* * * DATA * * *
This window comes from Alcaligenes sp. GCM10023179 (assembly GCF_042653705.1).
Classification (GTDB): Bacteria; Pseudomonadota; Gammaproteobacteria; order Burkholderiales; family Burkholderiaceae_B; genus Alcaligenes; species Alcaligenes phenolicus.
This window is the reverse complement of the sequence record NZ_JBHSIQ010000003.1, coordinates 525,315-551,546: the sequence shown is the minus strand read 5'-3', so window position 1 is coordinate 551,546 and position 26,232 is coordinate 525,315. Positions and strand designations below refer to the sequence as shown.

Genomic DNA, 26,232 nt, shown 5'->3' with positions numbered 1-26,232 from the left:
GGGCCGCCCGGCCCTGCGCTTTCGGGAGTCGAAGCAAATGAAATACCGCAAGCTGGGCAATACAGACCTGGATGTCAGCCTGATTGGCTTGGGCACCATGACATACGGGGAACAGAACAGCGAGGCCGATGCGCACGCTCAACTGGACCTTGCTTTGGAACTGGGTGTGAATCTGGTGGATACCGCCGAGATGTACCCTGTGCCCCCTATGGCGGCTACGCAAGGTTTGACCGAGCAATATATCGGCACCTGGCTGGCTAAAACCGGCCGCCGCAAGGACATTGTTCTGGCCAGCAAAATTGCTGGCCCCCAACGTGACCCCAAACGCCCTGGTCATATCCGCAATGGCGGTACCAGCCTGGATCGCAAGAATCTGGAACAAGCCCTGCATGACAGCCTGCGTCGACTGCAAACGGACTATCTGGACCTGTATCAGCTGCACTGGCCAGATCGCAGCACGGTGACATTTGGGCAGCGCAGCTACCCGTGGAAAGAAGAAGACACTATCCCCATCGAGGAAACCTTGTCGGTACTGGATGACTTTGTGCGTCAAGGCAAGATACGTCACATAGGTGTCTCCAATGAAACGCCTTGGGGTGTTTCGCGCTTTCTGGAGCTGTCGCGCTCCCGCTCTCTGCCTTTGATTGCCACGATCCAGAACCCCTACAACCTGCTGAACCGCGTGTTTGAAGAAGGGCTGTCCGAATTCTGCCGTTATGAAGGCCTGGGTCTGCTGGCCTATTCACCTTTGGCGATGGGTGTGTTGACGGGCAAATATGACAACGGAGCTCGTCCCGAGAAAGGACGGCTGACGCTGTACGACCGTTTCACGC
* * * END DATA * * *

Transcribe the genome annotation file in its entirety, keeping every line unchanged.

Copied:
This window comes from Alcaligenes sp. GCM10023179 (assembly GCF_042653705.1).
Classification (GTDB): Bacteria; Pseudomonadota; Gammaproteobacteria; order Burkholderiales; family Burkholderiaceae_B; genus Alcaligenes; species Alcaligenes phenolicus.
This window is the reverse complement of the sequence record NZ_JBHSIQ010000003.1, coordinates 525,315-551,546: the sequence shown is the minus strand read 5'-3', so window position 1 is coordinate 551,546 and position 26,232 is coordinate 525,315. Positions and strand designations below refer to the sequence as shown.

Genomic DNA, 26,232 nt, shown 5'->3' with positions numbered 1-26,232 from the left:
GGGCCGCCCGGCCCTGCGCTTTCGGGAGTCGAAGCAAATGAAATACCGCAAGCTGGGCAATACAGACCTGGATGTCAGCCTGATTGGCTTGGGCACCATGACATACGGGGAACAGAACAGCGAGGCCGATGCGCACGCTCAACTGGACCTTGCTTTGGAACTGGGTGTGAATCTGGTGGATACCGCCGAGATGTACCCTGTGCCCCCTATGGCGGCTACGCAAGGTTTGACCGAGCAATATATCGGCACCTGGCTGGCTAAAACCGGCCGCCGCAAGGACATTGTTCTGGCCAGCAAAATTGCTGGCCCCCAACGTGACCCCAAACGCCCTGGTCATATCCGCAATGGCGGTACCAGCCTGGATCGCAAGAATCTGGAACAAGCCCTGCATGACAGCCTGCGTCGACTGCAAACGGACTATCTGGACCTGTATCAGCTGCACTGGCCAGATCGCAGCACGGTGACATTTGGGCAGCGCAGCTACCCGTGGAAAGAAGAAGACACTATCCCCATCGAGGAAACCTTGTCGGTACTGGATGACTTTGTGCGTCAAGGCAAGATACGTCACATAGGTGTCTCCAATGAAACGCCTTGGGGTGTTTCGCGCTTTCTGGAGCTGTCGCGCTCCCGCTCTCTGCCTTTGATTGCCACGATCCAGAACCCCTACAACCTGCTGAACCGCGTGTTTGAAGAAGGGCTGTCCGAATTCTGCCGTTATGAAGGCCTGGGTCTGCTGGCCTATTCACCTTTGGCGATGGGTGTGTTGACGGGCAAATATGACAACGGAGCTCGTCCCGAGAAAGGACGGCTGACGCTGTACGACCGTTTCACGC